Deep Vein Thrombosis treatment and prevention with natural supplements
September 28 2015

Deep vein thrombosis is the formation of a blood clot in a deep vein. It is a form of thrombophlebitis (inflammation of a vein with clot formation). Traveling long distances in cars and planes could put you at risk to these potentially deadly blood clots in the deep veins of the lower legs and thighs.

There are natural herbs and substances that thin the blood and could reduce this risk. For instance fish oils and garlic. You can many of them mentioned and discussed in the article on blood clot mentioned above.

Risks, causes, what makes it happen
The risk of developing a blood clot or deep vein thrombosis increase after sitting on a plane for four hours or longer. Tall people whose legs are jammed in economy class or those who are very short and whose feet do not touch the ground have a higher risk of blood clots linked to immobility during travel.

 Middle-aged adults who watch TV for an average of 5 or more hours per night face an many-fold increased risk of fatal pulmonary embolism, compared with those who watch less than 2 hours per night.

Treatment and prevention
Aspirin may offer a good alternative for warfarin Coumadin for people who've had blood clots in the deep veins of the legs and can't tolerate long-term use of blood thinners.

Aesthet Surg J. 2015. Importance of Postoperative Hydration and Lower Extremity Elevation in Preventing Deep Venous Thrombosis in Full Abdominoplasty: A Report on 450 Consecutive Cases Over a 37-Year Period.

Blood. 2014 Feb 4. Duration of anticoagulant therapy for deep vein thrombosis and pulmonary embolism. It takes about 3 months to complete "active treatment" of venous thromboembolism (VTE), with further treatment serving to prevent new episodes of thrombosis ("pure secondary prevention"). Consequently, VTE should generally be treated for either 3 months or indefinitely (see text for exceptions). The decision to stop anticoagulants at 3 months or to treat indefinitely is dominated by the long-term risk of recurrence, and secondarily influenced by the risk of bleeding and by patient preference. VTE provoked by a reversible risk factor, or a first unprovoked isolated distal (calf) deep vein thrombosis (DVT), has a low risk of recurrence and is usually treated for 3 months. VTE associated with active cancer, or a second unprovoked VTE, has a high risk of recurrence and is usually treated indefinitely. The decision to stop anticoagulants at 3 months or to treat indefinitely is more finely balanced after a first unprovoked proximal DVT or pulmonary embolism (PE). Indefinite anticoagulation is often chosen if there is a low risk of bleeding, whereas anticoagulation is usually stopped at 3 months if there is a high risk of bleeding. The decision to continue anticoagulation indefinitely after a first unprovoked proximal DVT or PE is strengthened if the patient is male, the index event was PE rather than DVT, and/or D-dimer testing is positive 1 month after stopping anticoagulant therapy.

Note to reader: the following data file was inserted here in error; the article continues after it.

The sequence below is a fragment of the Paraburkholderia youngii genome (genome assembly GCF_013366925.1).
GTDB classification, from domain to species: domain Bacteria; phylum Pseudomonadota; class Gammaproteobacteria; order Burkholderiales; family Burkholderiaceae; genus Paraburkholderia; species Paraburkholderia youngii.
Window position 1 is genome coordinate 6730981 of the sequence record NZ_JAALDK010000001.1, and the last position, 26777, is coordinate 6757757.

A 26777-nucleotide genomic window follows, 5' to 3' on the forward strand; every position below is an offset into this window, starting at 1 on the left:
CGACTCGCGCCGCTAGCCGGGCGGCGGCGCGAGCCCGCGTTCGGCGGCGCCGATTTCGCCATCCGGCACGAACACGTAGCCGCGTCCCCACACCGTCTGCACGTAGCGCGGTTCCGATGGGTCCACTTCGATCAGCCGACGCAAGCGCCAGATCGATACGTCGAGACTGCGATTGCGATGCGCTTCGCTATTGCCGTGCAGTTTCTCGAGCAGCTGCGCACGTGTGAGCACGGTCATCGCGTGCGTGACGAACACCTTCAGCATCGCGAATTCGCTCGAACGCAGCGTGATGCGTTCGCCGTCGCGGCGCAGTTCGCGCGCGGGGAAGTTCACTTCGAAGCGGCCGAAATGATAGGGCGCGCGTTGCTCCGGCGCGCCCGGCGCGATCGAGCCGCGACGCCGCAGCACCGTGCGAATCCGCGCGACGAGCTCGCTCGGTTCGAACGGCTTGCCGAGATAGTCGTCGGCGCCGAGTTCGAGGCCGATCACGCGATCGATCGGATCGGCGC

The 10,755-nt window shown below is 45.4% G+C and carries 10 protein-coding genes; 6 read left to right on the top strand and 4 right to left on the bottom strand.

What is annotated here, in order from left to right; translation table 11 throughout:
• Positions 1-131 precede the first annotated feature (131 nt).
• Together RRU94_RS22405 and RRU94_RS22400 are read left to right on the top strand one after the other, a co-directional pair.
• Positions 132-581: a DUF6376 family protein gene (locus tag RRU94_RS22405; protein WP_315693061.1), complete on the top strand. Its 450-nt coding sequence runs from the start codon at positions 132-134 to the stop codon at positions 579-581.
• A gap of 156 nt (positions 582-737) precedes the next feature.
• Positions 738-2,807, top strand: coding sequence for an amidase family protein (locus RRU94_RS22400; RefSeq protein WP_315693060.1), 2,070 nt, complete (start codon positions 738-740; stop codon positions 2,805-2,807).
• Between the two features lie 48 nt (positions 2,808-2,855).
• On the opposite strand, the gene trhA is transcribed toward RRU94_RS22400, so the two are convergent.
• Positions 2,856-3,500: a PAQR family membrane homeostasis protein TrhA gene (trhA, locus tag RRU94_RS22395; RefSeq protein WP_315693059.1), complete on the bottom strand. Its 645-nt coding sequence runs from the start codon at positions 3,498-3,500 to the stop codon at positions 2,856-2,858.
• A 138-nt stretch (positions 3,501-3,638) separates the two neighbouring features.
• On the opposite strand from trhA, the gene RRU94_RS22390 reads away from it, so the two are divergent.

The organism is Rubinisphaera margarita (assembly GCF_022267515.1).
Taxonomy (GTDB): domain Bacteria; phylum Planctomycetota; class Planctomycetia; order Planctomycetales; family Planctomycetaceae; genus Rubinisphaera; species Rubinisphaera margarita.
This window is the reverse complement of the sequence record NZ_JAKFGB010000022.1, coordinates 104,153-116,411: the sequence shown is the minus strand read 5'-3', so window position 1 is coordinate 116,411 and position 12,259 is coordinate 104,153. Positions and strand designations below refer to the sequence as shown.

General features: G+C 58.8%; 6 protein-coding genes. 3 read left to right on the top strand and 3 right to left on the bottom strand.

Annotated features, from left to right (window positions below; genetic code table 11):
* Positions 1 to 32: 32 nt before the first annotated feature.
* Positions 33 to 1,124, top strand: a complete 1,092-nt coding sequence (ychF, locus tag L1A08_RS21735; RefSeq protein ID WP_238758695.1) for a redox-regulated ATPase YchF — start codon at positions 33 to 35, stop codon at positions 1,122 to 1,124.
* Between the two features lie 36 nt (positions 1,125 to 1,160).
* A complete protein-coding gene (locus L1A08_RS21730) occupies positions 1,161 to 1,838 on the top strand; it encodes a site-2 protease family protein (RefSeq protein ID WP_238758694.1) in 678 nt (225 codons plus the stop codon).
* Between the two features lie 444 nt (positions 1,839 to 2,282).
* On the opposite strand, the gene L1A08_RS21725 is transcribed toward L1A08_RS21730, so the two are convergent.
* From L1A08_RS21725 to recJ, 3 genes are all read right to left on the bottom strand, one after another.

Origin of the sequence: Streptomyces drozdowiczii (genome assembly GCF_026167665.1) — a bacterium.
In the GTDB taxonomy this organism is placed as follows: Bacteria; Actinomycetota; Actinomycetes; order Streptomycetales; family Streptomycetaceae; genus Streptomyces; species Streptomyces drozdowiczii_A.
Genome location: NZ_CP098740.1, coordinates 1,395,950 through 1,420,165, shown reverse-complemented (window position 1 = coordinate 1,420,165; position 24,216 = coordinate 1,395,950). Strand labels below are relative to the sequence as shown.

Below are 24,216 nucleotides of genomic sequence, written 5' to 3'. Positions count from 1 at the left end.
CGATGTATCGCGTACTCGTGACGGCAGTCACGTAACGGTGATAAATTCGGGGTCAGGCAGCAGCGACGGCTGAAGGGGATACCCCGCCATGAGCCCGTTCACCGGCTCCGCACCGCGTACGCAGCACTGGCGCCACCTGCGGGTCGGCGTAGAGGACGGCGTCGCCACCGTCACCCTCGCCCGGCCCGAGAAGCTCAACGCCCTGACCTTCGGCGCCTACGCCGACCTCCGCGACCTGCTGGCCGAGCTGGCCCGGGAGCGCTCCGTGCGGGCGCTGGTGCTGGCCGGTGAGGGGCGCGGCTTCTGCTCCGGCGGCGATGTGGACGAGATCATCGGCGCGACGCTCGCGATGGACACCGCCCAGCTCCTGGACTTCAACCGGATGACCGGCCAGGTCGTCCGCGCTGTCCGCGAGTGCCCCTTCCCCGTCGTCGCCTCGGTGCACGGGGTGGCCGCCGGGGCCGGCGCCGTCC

I developed a DVT from a long plane flight from Los Angeles to Tokyo and my doctor put me on warfarin for 2 months. Is the blood thinner nattokinase useful in the treatment of deep vein thrombosis? Are there herbs or vitamins that are helpful?
   As of 2014, I cannot find any studies regarding the use of nattokinase enzyme as a treatment or prevention of deep vein thrombosis.